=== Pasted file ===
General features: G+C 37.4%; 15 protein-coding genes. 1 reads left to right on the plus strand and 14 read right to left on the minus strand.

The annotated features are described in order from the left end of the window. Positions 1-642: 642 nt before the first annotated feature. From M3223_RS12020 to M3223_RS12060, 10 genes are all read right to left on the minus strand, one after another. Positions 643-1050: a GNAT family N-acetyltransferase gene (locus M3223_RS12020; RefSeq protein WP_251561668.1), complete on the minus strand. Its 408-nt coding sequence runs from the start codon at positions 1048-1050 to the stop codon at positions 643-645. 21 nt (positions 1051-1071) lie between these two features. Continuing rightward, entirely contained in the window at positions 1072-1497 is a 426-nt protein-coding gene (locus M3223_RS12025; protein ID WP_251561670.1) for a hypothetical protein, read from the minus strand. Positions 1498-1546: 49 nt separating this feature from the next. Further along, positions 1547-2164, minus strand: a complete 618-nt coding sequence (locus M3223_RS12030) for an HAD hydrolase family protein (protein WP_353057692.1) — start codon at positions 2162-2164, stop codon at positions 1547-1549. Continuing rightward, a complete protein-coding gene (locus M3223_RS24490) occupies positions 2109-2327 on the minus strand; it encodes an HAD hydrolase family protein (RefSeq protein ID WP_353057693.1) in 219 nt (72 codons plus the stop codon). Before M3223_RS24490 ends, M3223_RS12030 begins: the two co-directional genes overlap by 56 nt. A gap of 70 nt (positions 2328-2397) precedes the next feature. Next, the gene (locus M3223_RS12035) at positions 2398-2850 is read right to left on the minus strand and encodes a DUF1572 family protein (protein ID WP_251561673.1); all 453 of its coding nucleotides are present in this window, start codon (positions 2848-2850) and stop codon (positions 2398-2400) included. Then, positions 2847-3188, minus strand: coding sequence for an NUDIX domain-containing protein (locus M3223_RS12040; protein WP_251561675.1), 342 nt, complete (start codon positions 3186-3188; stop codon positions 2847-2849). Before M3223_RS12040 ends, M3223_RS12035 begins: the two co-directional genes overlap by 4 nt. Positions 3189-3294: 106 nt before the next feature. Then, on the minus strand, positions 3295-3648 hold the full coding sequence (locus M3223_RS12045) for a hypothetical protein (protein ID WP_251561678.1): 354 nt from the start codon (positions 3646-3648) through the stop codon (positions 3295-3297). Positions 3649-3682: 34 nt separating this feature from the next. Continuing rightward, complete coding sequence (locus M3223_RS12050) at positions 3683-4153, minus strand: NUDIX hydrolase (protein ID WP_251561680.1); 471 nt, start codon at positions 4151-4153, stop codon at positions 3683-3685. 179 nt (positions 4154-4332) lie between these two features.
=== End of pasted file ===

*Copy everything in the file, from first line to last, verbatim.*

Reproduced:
General features: G+C 37.4%; 15 protein-coding genes. 1 reads left to right on the plus strand and 14 read right to left on the minus strand.

The annotated features are described in order from the left end of the window. Positions 1-642: 642 nt before the first annotated feature. From M3223_RS12020 to M3223_RS12060, 10 genes are all read right to left on the minus strand, one after another. Positions 643-1050: a GNAT family N-acetyltransferase gene (locus M3223_RS12020; RefSeq protein WP_251561668.1), complete on the minus strand. Its 408-nt coding sequence runs from the start codon at positions 1048-1050 to the stop codon at positions 643-645. 21 nt (positions 1051-1071) lie between these two features. Continuing rightward, entirely contained in the window at positions 1072-1497 is a 426-nt protein-coding gene (locus M3223_RS12025; protein ID WP_251561670.1) for a hypothetical protein, read from the minus strand. Positions 1498-1546: 49 nt separating this feature from the next. Further along, positions 1547-2164, minus strand: a complete 618-nt coding sequence (locus M3223_RS12030) for an HAD hydrolase family protein (protein WP_353057692.1) — start codon at positions 2162-2164, stop codon at positions 1547-1549. Continuing rightward, a complete protein-coding gene (locus M3223_RS24490) occupies positions 2109-2327 on the minus strand; it encodes an HAD hydrolase family protein (RefSeq protein ID WP_353057693.1) in 219 nt (72 codons plus the stop codon). Before M3223_RS24490 ends, M3223_RS12030 begins: the two co-directional genes overlap by 56 nt. A gap of 70 nt (positions 2328-2397) precedes the next feature. Next, the gene (locus M3223_RS12035) at positions 2398-2850 is read right to left on the minus strand and encodes a DUF1572 family protein (protein ID WP_251561673.1); all 453 of its coding nucleotides are present in this window, start codon (positions 2848-2850) and stop codon (positions 2398-2400) included. Then, positions 2847-3188, minus strand: coding sequence for an NUDIX domain-containing protein (locus M3223_RS12040; protein WP_251561675.1), 342 nt, complete (start codon positions 3186-3188; stop codon positions 2847-2849). Before M3223_RS12040 ends, M3223_RS12035 begins: the two co-directional genes overlap by 4 nt. Positions 3189-3294: 106 nt before the next feature. Then, on the minus strand, positions 3295-3648 hold the full coding sequence (locus M3223_RS12045) for a hypothetical protein (protein ID WP_251561678.1): 354 nt from the start codon (positions 3646-3648) through the stop codon (positions 3295-3297). Positions 3649-3682: 34 nt separating this feature from the next. Continuing rightward, complete coding sequence (locus M3223_RS12050) at positions 3683-4153, minus strand: NUDIX hydrolase (protein ID WP_251561680.1); 471 nt, start codon at positions 4151-4153, stop codon at positions 3683-3685. 179 nt (positions 4154-4332) lie between these two features.